Calmes: Whatever Big Oil wants, Big Oil gets. As long as it bankrolls Trump

President Donald Trump gestures to Harold Hamm, CEO and majority owner of North Dakota's largest oil company, Continental Resources, as he arrives to speak at the 9th annual Shale Insight Conference at the David L. Lawrence Convention Center, Wednesday, Oct. 23, 2019, in Pittsburgh. (AP Photo/Evan Vucci)
Then-President Trump points at Harold Hamm, head of North Dakota's largest oil company, Continental Resources, at an event in 2019. Hamm is co-hosting a fundraiser for Trump in Texas this week. (Evan Vucci / Associated Press)

What better sign could there be that we’re drowning in political outrage, that we’re inured to it, than this:

A national newspaper scooped this month that Donald Trump gathered about two dozen oil industry executives for a chopped steak dinner at his Mar-a-Lago playground in April and suggested “a deal”: They should raise $1 billion for his presidential campaign because, once reelected, he’d slash their taxes and federal regulations and, as he’d said many times before, let them “drill, baby, drill.”

That story came and went, with little commentary or follow-up in the media.

After all, there was the first criminal trial of a current or former president to cover in Manhattan. Or new polls on the 2024 presidential horse race. Or Justice Clarence Thomas’ bellyaching about criticism of his ethical trespasses. Or congressional Republicans showing up at Trump’s trial to malign the fair proceedings as “a travesty of justice” and “a sham” on Trump’s behalf, their red ties matching his in a fitting metaphor for their tethers to him.

But back to the oily story about oil money.

Read more: Calmes: The Supreme Court's conservatives onstage, unplugged, unrepentant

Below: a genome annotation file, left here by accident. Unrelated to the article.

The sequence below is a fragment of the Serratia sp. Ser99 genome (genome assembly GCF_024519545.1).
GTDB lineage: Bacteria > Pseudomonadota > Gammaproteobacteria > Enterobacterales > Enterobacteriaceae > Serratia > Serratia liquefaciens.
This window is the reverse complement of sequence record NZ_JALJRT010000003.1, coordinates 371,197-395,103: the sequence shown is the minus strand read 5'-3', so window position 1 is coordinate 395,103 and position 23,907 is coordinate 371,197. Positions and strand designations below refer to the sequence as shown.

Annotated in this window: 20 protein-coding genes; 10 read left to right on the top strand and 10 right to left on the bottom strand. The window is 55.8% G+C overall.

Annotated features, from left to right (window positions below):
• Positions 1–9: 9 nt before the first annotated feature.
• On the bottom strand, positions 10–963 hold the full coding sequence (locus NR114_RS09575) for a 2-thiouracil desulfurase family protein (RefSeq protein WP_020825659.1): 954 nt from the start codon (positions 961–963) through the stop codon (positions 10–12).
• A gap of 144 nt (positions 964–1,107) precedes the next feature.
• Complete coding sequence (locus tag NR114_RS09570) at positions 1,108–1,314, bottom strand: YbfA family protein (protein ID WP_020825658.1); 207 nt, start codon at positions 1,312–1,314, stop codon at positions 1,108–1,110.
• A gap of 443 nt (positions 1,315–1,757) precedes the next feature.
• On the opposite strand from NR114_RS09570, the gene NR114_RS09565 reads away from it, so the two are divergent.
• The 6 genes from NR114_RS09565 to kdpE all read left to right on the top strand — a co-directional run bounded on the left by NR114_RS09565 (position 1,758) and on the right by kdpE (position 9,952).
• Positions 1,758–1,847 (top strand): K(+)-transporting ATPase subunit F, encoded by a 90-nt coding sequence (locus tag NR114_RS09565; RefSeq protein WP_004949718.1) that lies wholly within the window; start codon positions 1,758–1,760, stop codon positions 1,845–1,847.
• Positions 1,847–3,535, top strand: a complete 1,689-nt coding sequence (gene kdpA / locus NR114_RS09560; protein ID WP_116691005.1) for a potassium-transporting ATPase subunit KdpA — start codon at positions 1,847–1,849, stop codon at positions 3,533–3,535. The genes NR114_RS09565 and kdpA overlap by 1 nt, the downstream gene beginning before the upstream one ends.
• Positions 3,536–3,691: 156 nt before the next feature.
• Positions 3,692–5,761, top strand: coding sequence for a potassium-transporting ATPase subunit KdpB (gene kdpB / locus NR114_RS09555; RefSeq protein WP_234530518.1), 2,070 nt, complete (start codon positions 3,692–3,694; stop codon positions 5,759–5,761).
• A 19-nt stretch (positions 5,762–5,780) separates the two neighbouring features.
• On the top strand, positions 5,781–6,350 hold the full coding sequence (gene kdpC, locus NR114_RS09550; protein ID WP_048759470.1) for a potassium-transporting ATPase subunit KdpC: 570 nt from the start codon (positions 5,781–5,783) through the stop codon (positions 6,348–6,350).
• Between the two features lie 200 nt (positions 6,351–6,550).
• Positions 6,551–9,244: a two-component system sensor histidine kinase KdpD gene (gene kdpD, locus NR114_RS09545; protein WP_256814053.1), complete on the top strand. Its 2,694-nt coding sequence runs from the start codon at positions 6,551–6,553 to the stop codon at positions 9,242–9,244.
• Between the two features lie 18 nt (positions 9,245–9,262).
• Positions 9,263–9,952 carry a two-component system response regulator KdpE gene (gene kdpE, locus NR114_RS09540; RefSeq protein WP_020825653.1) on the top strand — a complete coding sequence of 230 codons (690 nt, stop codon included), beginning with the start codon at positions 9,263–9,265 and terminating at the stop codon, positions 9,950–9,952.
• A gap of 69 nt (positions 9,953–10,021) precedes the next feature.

That was $1 billion, with a B, that Trump sought, according to the Washington Post. And he was soliciting that sum from energy honchos for what he considers due compensation for his plans, if elected, to wipe out President Biden’s climate change agenda. Biden’s historic achievement is still not commensurate with the existential threat that the nation and the world face, but then again, Trump has called global warming “a hoax” invented by the Chinese.

Yet this roundtable of plutocrats and the once and perhaps future president was essentially a one-day story, as journalists say.

Later generations will wonder at our general complacency about global warming, as they’re contending with the costly consequences and natural disasters we’ve only begun to experience. By then, the rising waters already eroding Florida’s coastline perhaps will have swamped Mar-a-Lago. And Trump, who prattles on about draining the swamp but in fact is the master of it, will be history.

Read more: Calmes: Our elections have integrity. These politicians do not

It was reportedly near the end of dinner when Trump told his guests — from companies including Exxon, Chevron, Occidental Petroleum, Continental Resources, EQT Corp., Chesapeake Energy, Cheniere Energy and Venture Global, as well as their lobbying arm, the American Petroleum Institute — that they should help him catch up with Biden in the campaign money chase. To underscore this less-than-subtle shakedown, the head of Trump’s main super PAC was among the attendees.